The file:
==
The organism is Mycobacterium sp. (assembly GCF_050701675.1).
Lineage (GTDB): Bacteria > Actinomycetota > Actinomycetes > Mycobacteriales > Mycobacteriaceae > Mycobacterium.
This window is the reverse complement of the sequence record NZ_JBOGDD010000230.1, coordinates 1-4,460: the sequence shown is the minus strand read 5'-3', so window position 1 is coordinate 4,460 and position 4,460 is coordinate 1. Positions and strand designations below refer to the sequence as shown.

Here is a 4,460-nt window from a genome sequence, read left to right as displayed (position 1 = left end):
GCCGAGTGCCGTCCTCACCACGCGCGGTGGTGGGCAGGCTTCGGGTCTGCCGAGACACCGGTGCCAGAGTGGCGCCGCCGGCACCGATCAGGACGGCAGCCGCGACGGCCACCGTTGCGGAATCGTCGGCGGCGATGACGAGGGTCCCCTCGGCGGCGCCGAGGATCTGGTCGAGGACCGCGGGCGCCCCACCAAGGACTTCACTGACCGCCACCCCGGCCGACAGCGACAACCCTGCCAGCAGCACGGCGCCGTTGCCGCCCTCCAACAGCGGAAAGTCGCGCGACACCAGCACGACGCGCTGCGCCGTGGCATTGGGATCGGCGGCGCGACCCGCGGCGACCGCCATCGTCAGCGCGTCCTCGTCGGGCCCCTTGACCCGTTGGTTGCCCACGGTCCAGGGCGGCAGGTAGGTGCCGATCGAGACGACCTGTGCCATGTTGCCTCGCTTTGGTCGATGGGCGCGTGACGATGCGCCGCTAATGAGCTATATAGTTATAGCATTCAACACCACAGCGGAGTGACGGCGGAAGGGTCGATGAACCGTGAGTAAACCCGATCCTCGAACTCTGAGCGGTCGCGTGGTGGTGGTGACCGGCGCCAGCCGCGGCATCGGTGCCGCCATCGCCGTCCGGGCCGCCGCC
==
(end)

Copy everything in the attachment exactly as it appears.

The organism is Mycobacterium sp. (assembly GCF_050701675.1).
Lineage (GTDB): Bacteria > Actinomycetota > Actinomycetes > Mycobacteriales > Mycobacteriaceae > Mycobacterium.
This window is the reverse complement of the sequence record NZ_JBOGDD010000230.1, coordinates 1-4,460: the sequence shown is the minus strand read 5'-3', so window position 1 is coordinate 4,460 and position 4,460 is coordinate 1. Positions and strand designations below refer to the sequence as shown.

Here is a 4,460-nt window from a genome sequence, read left to right as displayed (position 1 = left end):
GCCGAGTGCCGTCCTCACCACGCGCGGTGGTGGGCAGGCTTCGGGTCTGCCGAGACACCGGTGCCAGAGTGGCGCCGCCGGCACCGATCAGGACGGCAGCCGCGACGGCCACCGTTGCGGAATCGTCGGCGGCGATGACGAGGGTCCCCTCGGCGGCGCCGAGGATCTGGTCGAGGACCGCGGGCGCCCCACCAAGGACTTCACTGACCGCCACCCCGGCCGACAGCGACAACCCTGCCAGCAGCACGGCGCCGTTGCCGCCCTCCAACAGCGGAAAGTCGCGCGACACCAGCACGACGCGCTGCGCCGTGGCATTGGGATCGGCGGCGCGACCCGCGGCGACCGCCATCGTCAGCGCGTCCTCGTCGGGCCCCTTGACCCGTTGGTTGCCCACGGTCCAGGGCGGCAGGTAGGTGCCGATCGAGACGACCTGTGCCATGTTGCCTCGCTTTGGTCGATGGGCGCGTGACGATGCGCCGCTAATGAGCTATATAGTTATAGCATTCAACACCACAGCGGAGTGACGGCGGAAGGGTCGATGAACCGTGAGTAAACCCGATCCTCGAACTCTGAGCGGTCGCGTGGTGGTGGTGACCGGCGCCAGCCGCGGCATCGGTGCCGCCATCGCCGTCCGGGCCGCCGCC